Applying this view to the school voucher debate more broadly would call into doubt many of the popular values‐based arguments advanced on both the left and right, leaving just one sound reason to oppose (or support) vouchers: the argument that they are bad (or good) for students. That argument, of course, is fundamentally contingent; it turns on what the research evidence tells us. And that evidence is hardly as iron‐clad in either direction as the left or right might wish. That, in turn, suggests that liberals and conservatives alike should reconsider their positions on school vouchers in some important ways.

In recent months, we’ve seen an unprecedented wave of testimonials about the serious harms women all too frequently endure. The #MeToo moment, the #WhyIStayed campaign, and the Larry Nassar sentencing hearings have raised public awareness not only about workplace harassment, domestic violence, and sexual abuse, but also about how routinely women survivors face a Gaslight‐style gauntlet of doubt, disbelief, and outright dismissal of their stories. This pattern is particularly disturbing in the justice system, where women face a legal twilight zone: laws meant to protect them and deter further abuse often fail to achieve their purpose, because women telling stories of abuse by their male partners are simply not believed. To fully grasp the nature of this new moment in gendered power relations—and to cement the significant gains won by these public campaigns—we need to take a full, considered look at when, how, and why the justice system and other key social institutions discount women’s credibility.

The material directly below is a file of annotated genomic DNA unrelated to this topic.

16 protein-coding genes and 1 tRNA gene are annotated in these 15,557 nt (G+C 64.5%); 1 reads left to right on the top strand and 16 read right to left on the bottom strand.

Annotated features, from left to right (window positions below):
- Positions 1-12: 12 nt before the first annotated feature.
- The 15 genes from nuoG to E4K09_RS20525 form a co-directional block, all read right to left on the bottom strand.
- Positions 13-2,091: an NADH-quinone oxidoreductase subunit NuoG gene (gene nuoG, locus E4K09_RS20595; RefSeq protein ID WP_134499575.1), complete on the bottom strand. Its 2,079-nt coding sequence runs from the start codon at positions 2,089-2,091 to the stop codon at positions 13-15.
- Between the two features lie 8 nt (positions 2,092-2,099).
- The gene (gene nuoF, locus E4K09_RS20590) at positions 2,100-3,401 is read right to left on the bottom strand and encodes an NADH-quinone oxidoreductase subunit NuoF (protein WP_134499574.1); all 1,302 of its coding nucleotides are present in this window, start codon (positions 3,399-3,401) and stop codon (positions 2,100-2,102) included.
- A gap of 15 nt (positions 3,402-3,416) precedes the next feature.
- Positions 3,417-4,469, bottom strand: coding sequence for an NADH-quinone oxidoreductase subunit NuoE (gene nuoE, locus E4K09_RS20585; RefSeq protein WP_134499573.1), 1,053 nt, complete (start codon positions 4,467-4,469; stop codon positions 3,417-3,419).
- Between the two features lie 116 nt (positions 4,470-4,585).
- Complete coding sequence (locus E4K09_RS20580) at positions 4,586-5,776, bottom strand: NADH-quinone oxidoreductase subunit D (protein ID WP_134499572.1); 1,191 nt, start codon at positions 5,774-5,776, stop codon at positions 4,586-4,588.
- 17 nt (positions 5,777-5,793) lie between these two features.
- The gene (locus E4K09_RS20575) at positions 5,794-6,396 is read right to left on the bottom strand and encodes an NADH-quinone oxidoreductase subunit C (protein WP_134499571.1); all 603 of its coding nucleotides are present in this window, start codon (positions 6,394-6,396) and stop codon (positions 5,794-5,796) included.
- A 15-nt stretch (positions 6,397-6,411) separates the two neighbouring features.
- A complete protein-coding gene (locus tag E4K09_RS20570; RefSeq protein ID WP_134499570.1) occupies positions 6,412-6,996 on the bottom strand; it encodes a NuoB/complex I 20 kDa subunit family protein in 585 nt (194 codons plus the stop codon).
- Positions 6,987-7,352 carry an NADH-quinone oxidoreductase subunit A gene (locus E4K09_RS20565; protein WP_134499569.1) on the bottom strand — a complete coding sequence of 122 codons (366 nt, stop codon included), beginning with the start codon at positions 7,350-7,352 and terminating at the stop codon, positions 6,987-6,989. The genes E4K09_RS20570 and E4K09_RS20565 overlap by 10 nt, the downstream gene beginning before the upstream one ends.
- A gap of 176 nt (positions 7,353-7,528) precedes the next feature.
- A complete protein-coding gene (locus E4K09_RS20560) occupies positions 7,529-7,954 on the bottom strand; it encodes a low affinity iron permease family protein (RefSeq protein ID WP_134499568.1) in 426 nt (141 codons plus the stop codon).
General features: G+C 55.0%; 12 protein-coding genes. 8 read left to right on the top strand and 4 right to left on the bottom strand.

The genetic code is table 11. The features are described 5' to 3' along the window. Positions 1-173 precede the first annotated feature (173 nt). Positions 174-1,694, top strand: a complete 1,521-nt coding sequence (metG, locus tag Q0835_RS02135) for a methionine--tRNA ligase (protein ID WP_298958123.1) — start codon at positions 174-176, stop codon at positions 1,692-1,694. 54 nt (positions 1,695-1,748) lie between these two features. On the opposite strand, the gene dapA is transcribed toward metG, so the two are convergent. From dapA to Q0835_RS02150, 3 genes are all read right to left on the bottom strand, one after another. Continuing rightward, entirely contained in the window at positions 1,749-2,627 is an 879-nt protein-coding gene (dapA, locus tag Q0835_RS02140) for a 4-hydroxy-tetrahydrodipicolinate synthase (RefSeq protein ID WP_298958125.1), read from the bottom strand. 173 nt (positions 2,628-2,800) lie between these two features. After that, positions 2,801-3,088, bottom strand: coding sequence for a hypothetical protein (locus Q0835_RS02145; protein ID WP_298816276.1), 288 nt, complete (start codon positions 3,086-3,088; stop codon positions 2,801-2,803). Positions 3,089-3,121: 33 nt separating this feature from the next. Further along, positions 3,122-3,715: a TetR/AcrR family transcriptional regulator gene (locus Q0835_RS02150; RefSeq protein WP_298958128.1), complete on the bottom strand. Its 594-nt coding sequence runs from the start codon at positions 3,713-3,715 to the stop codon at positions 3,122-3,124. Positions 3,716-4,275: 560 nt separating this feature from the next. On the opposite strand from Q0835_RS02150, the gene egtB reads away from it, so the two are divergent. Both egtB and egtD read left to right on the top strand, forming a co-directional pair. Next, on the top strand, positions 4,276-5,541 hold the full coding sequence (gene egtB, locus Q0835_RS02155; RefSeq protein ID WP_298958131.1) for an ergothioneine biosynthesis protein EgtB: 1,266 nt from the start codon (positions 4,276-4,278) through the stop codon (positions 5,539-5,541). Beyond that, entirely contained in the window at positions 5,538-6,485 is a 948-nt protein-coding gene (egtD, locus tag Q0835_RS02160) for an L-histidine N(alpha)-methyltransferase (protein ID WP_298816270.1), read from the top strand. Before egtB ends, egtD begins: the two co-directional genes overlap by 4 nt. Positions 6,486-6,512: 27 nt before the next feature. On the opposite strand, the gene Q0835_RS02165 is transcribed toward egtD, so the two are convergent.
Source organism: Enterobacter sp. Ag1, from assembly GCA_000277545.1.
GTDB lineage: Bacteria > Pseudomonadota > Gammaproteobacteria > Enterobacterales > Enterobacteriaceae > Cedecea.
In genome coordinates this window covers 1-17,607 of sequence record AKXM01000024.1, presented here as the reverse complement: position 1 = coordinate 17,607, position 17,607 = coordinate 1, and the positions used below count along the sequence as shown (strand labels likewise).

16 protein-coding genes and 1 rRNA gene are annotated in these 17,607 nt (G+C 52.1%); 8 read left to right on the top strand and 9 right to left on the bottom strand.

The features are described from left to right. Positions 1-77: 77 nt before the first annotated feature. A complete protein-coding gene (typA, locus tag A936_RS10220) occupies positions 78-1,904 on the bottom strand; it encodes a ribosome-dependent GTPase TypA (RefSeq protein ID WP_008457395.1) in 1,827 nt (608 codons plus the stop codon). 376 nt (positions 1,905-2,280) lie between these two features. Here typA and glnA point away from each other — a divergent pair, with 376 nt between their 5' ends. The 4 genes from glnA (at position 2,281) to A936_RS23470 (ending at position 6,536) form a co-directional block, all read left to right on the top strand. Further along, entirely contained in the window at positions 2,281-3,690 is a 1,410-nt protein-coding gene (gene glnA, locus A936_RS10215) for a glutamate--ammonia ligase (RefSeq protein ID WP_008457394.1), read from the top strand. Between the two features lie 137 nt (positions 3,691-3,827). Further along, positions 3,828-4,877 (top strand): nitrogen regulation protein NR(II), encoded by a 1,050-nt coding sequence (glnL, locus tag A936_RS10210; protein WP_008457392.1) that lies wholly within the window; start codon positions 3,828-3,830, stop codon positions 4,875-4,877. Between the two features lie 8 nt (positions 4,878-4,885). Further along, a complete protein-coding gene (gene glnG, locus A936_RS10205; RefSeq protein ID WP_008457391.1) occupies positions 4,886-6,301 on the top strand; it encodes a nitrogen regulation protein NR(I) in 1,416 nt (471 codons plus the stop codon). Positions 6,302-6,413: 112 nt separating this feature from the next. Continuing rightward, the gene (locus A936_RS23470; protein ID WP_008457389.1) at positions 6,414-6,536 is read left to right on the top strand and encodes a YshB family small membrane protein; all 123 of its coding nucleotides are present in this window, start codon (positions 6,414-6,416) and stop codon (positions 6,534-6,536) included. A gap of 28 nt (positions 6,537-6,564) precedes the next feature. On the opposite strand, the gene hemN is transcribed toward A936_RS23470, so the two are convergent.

We use the lens of intimate partner violence to examine the ways in which women’s credibility is discounted in a range of legal and social service system settings. First, judges and others improperly discount as implausible women’s stories of abuse, based on a failure to understand both the symptoms arising from neurological and psychological trauma, and the practical constraints on survivors’ lives. Second, gatekeepers unjustly discount women’s personal trustworthiness, based on both inaccurate interpretations of survivors’ courtroom demeanor and negative cultural stereotypes about women and their motivations for seeking assistance. Moreover, even when a woman manages to overcome all the initial modes of institutional skepticism that minimize her account of abuse, she often finds that the systems designed to furnish her with help and protection dismiss the importance of her experiences. Instead, all too often, the arbiters of justice and social welfare adopt and enforce legal and social policies and practices with little regard for how they perpetuate patterns of abuse.

Two distinct harms arise from this pervasive pattern of credibility discounting and experiential dismissal. First, the discrediting of survivors constitutes its own psychic injury—an institutional betrayal that echoes the psychological abuse women suffer at the hands of individual perpetrators. Second, the pronounced, nearly instinctive penchant for devaluing women’s testimony is so deeply embedded within survivors’ experience that it becomes a potent, independent obstacle to their efforts to obtain safety and justice.